Ford: Double debut
ALTHOUGH a concept, Ford’s new Mondeo was the star of the show as far as UK fleets are concerned.
And when the production models are revealed at next March’s Geneva Motor Show they will have a more upmarket feel than any Mondeo before.
Ford believes this is essential as it continues to come under fire in its traditional company car heartland from premium models such as Audi’s A4 and the BMW 3-series.
Roelant de Waard, chairman and managing director of Ford of Britain, said: ‘Traditional cars in this sector are in decline and the segment has scattered so we want an answer to these premium products.
‘We are bringing Mondeo to another level with premium design and class-leading hi-tech features.
‘We believe we can compete with the premium marques because apart from the feel-good badge factor there is nothing that sets these vehicle apart.’
Currently, 80% of Mondeo sales are to fleets, but de Waard sees more private and user-choosers buying the new Mondeo. As a result, retail sales will take more than 30% of sales.
Also making its debut at Paris was the IosisX (pictured), a chunky concept which points to the look of Ford’s new Focus-sized SUV which is due at the end of 2008 to rival Vauxhall’s Antara.
de Waard said: ‘There is tremendous fragmentation in the market as a whole and we have to compete in all sectors – this was one gap and we will continue to add new vehicles.’
Skoda: metamorphosis from conservative to wacky continues
SKODA debuted the second car in its transformation from conservative budget brand to wacky individualist.
The Joyster is a three-door concept city car, replete with all the multi-media and seating and carrying adaptability the youth of today need. Expect a production version in 2008 looking similar to the concept.
Of more immediate interest is the Octavia Scout, which Skoda hopes to sell to company car drivers such as surveyors and architects who need an estate car with off-road capability.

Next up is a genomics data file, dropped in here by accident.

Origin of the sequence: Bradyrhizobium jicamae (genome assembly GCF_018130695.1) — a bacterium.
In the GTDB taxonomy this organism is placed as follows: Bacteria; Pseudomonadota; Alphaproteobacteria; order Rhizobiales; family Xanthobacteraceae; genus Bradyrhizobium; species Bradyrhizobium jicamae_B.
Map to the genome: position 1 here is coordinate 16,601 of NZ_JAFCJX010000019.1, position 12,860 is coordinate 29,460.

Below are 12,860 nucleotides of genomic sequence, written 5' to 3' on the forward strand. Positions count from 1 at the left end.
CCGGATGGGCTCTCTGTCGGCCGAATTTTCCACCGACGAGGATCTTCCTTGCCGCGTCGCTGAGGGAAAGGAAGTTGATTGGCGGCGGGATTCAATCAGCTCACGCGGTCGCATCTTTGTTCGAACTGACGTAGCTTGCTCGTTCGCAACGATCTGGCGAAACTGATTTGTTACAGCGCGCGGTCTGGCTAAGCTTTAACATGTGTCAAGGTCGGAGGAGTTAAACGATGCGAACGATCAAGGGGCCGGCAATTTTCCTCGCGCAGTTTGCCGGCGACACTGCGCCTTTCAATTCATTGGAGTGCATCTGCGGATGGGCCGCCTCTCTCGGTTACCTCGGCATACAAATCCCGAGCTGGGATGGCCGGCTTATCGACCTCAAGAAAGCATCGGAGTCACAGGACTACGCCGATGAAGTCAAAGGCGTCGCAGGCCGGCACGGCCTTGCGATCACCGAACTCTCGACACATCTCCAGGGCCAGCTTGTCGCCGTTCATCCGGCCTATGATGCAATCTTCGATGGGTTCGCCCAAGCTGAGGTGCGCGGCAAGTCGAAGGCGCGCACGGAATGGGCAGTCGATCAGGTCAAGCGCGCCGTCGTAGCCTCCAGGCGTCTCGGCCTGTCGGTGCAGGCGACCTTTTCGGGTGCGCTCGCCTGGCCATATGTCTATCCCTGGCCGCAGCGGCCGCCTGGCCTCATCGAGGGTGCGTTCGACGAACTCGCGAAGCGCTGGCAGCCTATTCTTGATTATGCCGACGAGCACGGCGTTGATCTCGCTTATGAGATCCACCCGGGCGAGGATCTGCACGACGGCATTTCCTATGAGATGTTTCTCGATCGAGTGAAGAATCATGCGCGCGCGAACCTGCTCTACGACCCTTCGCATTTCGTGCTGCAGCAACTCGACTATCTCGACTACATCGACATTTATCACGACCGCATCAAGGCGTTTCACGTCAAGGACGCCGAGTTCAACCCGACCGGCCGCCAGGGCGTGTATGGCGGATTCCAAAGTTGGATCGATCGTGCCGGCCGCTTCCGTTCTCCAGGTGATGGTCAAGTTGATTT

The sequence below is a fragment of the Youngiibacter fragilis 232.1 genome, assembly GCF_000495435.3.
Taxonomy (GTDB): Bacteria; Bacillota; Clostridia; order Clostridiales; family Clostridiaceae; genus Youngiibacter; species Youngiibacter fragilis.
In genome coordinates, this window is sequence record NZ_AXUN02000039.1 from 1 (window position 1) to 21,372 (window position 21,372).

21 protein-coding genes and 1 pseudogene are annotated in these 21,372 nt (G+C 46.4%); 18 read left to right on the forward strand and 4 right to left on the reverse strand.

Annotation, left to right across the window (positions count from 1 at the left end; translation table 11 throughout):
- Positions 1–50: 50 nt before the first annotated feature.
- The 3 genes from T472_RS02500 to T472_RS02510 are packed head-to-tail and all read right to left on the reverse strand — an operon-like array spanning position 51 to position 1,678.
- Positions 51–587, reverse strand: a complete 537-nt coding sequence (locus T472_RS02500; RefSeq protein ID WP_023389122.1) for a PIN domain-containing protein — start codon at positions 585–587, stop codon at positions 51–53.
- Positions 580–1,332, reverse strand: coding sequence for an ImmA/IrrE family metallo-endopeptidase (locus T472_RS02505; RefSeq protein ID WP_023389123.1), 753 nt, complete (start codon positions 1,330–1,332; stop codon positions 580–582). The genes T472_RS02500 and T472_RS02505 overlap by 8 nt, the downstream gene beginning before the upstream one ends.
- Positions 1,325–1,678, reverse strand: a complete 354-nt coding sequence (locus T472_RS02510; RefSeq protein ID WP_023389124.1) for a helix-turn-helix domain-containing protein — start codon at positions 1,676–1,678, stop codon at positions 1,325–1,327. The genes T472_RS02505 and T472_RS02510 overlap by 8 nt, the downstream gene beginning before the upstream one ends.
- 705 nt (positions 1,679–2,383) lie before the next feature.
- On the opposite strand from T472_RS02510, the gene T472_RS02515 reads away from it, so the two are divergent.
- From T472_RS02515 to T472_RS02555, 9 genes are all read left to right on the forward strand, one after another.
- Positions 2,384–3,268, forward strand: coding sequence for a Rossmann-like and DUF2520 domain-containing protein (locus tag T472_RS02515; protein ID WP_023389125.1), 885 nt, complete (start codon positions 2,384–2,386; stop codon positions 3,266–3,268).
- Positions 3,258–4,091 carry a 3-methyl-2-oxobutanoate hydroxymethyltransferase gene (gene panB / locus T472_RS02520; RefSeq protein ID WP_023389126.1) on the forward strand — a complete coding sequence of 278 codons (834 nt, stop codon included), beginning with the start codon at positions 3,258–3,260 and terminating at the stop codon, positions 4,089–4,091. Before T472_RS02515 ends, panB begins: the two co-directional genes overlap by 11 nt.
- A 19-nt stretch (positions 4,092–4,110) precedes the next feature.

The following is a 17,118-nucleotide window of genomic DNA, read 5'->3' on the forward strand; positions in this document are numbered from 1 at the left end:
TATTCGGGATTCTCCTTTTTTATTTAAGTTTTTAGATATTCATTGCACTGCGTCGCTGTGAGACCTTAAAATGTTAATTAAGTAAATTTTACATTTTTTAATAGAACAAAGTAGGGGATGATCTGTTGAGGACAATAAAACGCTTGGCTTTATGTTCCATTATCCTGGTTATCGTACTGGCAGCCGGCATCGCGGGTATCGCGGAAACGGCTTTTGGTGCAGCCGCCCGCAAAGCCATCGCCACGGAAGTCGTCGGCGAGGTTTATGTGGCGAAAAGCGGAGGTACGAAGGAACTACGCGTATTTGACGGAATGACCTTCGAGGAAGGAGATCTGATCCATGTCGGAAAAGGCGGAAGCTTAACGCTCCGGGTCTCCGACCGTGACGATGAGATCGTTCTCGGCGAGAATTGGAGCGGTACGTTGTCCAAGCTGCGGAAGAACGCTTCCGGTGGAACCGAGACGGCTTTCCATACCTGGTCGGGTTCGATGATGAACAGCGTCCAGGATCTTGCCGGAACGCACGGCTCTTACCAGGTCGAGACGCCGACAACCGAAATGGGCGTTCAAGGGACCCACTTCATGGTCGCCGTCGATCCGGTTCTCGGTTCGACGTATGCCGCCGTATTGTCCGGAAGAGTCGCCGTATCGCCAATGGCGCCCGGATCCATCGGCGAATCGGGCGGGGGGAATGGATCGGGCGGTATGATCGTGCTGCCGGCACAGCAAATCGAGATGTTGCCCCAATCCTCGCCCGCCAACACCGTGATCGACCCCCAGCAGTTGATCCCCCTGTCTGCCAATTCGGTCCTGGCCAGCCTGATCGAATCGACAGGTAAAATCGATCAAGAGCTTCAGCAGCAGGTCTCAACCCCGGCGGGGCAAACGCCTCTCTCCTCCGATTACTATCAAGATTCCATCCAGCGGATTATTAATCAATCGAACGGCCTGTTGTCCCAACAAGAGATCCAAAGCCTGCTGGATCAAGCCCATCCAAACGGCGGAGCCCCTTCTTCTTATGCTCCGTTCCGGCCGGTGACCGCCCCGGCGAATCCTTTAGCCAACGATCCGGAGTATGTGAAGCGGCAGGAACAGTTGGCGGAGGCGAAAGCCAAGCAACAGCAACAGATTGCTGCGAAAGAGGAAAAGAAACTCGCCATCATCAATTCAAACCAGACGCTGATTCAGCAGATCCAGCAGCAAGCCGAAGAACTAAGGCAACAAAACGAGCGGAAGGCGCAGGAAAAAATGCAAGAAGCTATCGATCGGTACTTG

The Audi Allroad clone has four-wheel drive, jacked-up suspension and protective side mouldings, and comes with either 150bhp 2.0-litre petrol or 140bhp 2.0 TDI. Sales start in early 2007.
Audi: R8 steals the spotlight
THE buzz surrounding the launch of the 420bhp R8 supercar meant that Audi’s more prosaic offerings took a back seat at Paris, but the firm still launched two new engines from its successful FSI petrol stable.
Of interest to user-choosers will be the 1.8 TFSI petrol engine, which offers 160bhp and nearly 40mpg on the combined cycle in an A3.
At the end of this year, the A6 will get a 210bhp 2.8 FSI V6 engine which promises more than 30mpg, giving an alternative to the prevalent diesels in the sector.
Kia: challenges the big boys
KIA is taking on the Volkswagen Golf and Ford Focus in order to win over user-choosers to its new lower-medium hatchback.
The firm believes that its cee’d will make in-roads in the fleet market when it goes on sale next year.
Executives claim that a better quality interior, high levels of equipment and a segment-best ride and handling will see it taking business from the established fleet segment leaders.
The ambitious plans for the car include a seven-year/90,000-mile warranty which the firm claims will improve residuals and make the cee’d a strong proposition in the leasing market.
Although the plans are being kept close to its chest, Kia says it will have an innovative scheme to ensure leasing companies’ interest, which it will start to roll out to the industry in the months before the car goes on sale in early 2007.
The firm expects to sell 15,000 cee’ds a year, part of an aggressive plan to sell 55,000 Kias next year.
Later in 2007, it will launch a three-door version as well as an estate.